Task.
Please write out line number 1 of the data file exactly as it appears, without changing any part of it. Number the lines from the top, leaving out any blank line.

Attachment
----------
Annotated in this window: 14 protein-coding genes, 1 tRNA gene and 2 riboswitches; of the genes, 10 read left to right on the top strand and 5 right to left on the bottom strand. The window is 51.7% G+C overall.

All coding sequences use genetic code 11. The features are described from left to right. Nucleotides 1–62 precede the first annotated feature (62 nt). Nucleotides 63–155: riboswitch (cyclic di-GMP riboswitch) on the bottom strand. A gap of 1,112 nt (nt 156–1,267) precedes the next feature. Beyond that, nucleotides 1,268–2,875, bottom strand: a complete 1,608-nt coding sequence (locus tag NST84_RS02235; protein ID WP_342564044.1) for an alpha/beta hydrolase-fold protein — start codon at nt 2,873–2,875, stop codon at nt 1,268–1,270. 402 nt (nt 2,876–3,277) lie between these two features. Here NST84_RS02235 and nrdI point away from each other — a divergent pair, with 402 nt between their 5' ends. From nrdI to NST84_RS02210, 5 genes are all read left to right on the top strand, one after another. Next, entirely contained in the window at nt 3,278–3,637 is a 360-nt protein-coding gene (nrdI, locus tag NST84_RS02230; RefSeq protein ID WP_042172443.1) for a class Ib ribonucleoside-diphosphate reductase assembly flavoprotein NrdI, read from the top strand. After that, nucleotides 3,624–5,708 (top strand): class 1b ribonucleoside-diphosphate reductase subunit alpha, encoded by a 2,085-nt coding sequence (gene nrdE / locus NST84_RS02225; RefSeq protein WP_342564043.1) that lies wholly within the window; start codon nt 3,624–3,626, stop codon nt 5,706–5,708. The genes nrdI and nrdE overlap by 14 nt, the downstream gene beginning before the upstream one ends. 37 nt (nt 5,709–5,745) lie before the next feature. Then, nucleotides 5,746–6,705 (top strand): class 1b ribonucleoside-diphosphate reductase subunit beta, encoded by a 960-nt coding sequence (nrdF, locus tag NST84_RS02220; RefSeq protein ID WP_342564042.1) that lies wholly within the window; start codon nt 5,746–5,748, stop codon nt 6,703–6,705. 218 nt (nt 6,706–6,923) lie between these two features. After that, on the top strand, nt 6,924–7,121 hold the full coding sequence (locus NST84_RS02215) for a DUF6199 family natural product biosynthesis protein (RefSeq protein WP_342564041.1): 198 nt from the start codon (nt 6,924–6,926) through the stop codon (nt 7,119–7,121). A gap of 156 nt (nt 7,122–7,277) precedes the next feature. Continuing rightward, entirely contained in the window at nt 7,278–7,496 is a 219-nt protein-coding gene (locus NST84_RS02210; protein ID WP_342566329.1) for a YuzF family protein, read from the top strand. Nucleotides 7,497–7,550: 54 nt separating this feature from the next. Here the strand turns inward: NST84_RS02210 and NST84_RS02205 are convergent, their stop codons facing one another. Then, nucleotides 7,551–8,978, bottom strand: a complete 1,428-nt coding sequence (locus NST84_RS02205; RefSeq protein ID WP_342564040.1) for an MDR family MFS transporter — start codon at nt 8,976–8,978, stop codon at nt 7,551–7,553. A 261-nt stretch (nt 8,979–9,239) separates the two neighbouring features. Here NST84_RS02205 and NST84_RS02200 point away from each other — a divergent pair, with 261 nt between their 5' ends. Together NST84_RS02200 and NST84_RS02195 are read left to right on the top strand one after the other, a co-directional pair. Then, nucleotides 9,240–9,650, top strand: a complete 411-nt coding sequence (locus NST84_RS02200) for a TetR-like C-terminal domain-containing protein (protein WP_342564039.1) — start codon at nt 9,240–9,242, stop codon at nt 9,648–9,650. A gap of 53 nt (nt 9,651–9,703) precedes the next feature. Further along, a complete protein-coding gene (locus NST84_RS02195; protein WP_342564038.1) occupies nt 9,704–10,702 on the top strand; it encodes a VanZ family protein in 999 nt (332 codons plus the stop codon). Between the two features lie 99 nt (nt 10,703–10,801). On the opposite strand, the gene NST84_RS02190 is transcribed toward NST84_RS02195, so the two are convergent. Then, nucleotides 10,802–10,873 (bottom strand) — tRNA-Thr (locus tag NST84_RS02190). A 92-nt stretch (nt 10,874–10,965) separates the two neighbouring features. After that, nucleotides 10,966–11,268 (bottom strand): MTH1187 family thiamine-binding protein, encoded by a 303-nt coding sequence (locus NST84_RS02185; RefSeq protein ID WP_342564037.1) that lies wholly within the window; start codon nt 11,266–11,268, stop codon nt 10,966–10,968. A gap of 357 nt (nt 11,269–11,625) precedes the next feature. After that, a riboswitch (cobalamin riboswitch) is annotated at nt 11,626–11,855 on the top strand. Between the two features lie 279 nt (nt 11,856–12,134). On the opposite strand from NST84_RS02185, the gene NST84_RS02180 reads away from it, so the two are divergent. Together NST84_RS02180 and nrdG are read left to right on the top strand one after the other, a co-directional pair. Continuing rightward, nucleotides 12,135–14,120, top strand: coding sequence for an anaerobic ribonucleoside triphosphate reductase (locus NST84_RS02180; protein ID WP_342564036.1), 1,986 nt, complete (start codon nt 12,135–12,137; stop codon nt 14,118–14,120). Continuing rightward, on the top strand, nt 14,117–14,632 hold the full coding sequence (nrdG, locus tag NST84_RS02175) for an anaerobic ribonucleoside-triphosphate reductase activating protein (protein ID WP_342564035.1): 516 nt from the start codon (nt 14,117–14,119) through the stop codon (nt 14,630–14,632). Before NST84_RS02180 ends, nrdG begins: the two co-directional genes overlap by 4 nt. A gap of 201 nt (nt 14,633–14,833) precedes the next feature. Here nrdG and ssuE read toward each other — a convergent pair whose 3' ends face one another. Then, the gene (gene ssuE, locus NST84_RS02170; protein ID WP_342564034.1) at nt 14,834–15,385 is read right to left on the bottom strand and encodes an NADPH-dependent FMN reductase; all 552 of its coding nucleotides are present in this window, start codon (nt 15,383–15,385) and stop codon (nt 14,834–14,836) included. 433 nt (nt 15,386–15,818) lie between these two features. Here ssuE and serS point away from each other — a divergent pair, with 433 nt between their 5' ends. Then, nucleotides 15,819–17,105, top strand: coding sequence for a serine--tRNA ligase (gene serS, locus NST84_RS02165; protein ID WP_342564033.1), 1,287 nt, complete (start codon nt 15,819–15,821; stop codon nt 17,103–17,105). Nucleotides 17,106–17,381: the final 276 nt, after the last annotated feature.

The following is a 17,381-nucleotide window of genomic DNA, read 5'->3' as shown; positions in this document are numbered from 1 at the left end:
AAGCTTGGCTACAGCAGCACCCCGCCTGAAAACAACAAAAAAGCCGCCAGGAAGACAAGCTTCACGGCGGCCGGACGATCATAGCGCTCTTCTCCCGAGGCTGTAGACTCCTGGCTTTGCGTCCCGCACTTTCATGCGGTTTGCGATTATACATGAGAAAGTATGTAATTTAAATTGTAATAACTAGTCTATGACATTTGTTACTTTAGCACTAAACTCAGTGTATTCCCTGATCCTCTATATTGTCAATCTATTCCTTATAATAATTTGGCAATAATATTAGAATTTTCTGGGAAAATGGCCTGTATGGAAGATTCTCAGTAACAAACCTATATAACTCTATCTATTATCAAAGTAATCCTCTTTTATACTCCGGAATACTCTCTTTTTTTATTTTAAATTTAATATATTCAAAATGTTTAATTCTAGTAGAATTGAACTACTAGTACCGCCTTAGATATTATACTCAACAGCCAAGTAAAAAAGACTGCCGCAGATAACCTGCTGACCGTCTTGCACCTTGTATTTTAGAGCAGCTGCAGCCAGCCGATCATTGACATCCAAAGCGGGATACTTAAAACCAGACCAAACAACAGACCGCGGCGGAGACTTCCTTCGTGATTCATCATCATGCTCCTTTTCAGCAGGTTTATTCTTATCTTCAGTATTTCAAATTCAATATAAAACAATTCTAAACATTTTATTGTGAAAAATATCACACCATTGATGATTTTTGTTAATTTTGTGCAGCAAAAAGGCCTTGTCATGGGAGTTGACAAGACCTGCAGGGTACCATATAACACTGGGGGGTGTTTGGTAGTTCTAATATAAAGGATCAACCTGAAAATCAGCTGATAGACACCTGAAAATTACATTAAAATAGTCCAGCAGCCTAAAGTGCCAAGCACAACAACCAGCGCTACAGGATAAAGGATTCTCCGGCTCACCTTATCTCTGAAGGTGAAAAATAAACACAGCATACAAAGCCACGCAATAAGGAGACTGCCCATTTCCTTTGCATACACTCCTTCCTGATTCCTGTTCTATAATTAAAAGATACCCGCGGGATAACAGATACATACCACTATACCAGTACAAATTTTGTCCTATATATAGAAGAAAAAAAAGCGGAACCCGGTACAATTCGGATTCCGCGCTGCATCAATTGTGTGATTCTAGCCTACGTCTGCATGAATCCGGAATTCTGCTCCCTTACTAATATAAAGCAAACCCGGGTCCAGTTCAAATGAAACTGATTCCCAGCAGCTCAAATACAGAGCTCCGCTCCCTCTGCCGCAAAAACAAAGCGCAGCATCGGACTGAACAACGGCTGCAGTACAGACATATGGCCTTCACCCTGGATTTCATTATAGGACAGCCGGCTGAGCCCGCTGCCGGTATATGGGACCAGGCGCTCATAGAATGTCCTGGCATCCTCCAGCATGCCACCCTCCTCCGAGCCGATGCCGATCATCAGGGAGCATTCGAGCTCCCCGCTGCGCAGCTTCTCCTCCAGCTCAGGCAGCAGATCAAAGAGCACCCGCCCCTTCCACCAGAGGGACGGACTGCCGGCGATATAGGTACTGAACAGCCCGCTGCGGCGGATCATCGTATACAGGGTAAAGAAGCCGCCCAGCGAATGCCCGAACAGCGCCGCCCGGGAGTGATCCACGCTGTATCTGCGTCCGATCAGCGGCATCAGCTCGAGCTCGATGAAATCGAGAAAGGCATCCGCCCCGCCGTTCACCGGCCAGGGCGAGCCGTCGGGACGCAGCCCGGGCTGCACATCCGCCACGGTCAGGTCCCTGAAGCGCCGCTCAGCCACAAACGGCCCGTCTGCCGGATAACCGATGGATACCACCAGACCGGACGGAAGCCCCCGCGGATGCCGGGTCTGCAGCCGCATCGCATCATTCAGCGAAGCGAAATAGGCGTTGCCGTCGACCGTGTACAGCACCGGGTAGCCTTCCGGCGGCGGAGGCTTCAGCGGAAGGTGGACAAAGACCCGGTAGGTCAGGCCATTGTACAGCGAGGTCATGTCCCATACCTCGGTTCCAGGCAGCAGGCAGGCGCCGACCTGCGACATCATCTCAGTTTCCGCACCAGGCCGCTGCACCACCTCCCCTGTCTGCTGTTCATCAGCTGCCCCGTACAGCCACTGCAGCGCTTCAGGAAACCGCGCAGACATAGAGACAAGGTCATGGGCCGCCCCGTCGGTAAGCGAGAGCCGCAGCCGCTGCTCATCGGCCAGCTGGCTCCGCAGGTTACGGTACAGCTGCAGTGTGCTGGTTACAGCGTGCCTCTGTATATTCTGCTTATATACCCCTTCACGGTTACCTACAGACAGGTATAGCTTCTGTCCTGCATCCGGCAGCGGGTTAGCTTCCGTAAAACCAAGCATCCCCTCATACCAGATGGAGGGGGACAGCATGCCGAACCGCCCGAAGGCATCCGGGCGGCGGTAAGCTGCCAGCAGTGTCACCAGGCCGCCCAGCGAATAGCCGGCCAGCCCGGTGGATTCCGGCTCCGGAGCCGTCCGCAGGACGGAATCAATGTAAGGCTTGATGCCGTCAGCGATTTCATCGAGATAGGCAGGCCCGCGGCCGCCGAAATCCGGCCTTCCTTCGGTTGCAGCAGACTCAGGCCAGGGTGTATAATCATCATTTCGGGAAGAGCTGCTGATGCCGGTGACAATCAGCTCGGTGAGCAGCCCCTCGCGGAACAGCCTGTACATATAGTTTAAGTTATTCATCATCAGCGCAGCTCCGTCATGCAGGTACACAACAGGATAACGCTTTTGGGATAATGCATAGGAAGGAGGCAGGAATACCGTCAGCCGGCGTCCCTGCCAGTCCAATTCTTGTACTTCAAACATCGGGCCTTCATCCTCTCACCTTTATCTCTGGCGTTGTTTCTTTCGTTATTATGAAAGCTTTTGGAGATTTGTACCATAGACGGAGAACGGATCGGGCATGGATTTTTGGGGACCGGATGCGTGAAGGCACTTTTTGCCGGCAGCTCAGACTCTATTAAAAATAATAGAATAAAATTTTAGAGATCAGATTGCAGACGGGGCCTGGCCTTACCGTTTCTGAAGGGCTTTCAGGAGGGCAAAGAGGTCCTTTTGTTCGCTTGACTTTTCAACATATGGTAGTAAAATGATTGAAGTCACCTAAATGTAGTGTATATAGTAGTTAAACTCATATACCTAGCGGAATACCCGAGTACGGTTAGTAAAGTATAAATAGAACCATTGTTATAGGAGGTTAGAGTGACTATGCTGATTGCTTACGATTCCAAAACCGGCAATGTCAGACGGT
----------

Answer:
Annotated in this window: 14 protein-coding genes, 1 tRNA gene and 2 riboswitches; of the genes, 10 read left to right on the top strand and 5 right to left on the bottom strand. The window is 51.7% G+C overall.